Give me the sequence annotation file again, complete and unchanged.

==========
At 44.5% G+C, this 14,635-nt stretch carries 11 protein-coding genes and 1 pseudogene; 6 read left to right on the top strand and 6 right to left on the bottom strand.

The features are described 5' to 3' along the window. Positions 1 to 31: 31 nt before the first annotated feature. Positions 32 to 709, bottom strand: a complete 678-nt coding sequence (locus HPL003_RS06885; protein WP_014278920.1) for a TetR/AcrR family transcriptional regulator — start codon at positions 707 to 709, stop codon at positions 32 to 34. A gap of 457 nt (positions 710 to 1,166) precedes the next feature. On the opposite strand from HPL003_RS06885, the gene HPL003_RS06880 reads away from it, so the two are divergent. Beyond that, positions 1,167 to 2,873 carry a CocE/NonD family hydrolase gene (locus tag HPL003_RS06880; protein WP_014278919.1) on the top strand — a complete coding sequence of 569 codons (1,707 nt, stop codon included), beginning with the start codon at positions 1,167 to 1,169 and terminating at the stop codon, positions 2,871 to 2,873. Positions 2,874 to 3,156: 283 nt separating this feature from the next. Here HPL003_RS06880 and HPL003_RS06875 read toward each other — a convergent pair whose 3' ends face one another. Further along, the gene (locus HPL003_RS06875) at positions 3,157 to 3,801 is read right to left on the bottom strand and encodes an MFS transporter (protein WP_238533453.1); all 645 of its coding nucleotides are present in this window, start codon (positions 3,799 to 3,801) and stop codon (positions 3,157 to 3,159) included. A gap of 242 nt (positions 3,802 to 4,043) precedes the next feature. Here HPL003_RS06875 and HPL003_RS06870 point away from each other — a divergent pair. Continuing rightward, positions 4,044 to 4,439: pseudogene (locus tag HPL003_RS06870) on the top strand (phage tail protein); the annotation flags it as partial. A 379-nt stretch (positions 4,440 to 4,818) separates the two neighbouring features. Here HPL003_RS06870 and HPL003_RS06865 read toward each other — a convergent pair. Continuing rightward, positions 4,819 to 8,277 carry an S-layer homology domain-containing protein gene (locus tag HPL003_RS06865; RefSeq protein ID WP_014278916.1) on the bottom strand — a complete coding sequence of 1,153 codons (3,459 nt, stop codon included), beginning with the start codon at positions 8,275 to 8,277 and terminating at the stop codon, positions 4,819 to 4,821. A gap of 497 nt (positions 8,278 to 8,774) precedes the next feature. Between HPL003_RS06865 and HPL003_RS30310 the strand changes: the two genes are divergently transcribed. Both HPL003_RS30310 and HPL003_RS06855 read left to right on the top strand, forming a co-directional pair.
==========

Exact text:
At 44.5% G+C, this 14,635-nt stretch carries 11 protein-coding genes and 1 pseudogene; 6 read left to right on the top strand and 6 right to left on the bottom strand.

The features are described 5' to 3' along the window. Positions 1 to 31: 31 nt before the first annotated feature. Positions 32 to 709, bottom strand: a complete 678-nt coding sequence (locus HPL003_RS06885; protein WP_014278920.1) for a TetR/AcrR family transcriptional regulator — start codon at positions 707 to 709, stop codon at positions 32 to 34. A gap of 457 nt (positions 710 to 1,166) precedes the next feature. On the opposite strand from HPL003_RS06885, the gene HPL003_RS06880 reads away from it, so the two are divergent. Beyond that, positions 1,167 to 2,873 carry a CocE/NonD family hydrolase gene (locus tag HPL003_RS06880; protein WP_014278919.1) on the top strand — a complete coding sequence of 569 codons (1,707 nt, stop codon included), beginning with the start codon at positions 1,167 to 1,169 and terminating at the stop codon, positions 2,871 to 2,873. Positions 2,874 to 3,156: 283 nt separating this feature from the next. Here HPL003_RS06880 and HPL003_RS06875 read toward each other — a convergent pair whose 3' ends face one another. Further along, the gene (locus HPL003_RS06875) at positions 3,157 to 3,801 is read right to left on the bottom strand and encodes an MFS transporter (protein WP_238533453.1); all 645 of its coding nucleotides are present in this window, start codon (positions 3,799 to 3,801) and stop codon (positions 3,157 to 3,159) included. A gap of 242 nt (positions 3,802 to 4,043) precedes the next feature. Here HPL003_RS06875 and HPL003_RS06870 point away from each other — a divergent pair. Continuing rightward, positions 4,044 to 4,439: pseudogene (locus tag HPL003_RS06870) on the top strand (phage tail protein); the annotation flags it as partial. A 379-nt stretch (positions 4,440 to 4,818) separates the two neighbouring features. Here HPL003_RS06870 and HPL003_RS06865 read toward each other — a convergent pair. Continuing rightward, positions 4,819 to 8,277 carry an S-layer homology domain-containing protein gene (locus tag HPL003_RS06865; RefSeq protein ID WP_014278916.1) on the bottom strand — a complete coding sequence of 1,153 codons (3,459 nt, stop codon included), beginning with the start codon at positions 8,275 to 8,277 and terminating at the stop codon, positions 4,819 to 4,821. A gap of 497 nt (positions 8,278 to 8,774) precedes the next feature. Between HPL003_RS06865 and HPL003_RS30310 the strand changes: the two genes are divergently transcribed. Both HPL003_RS30310 and HPL003_RS06855 read left to right on the top strand, forming a co-directional pair.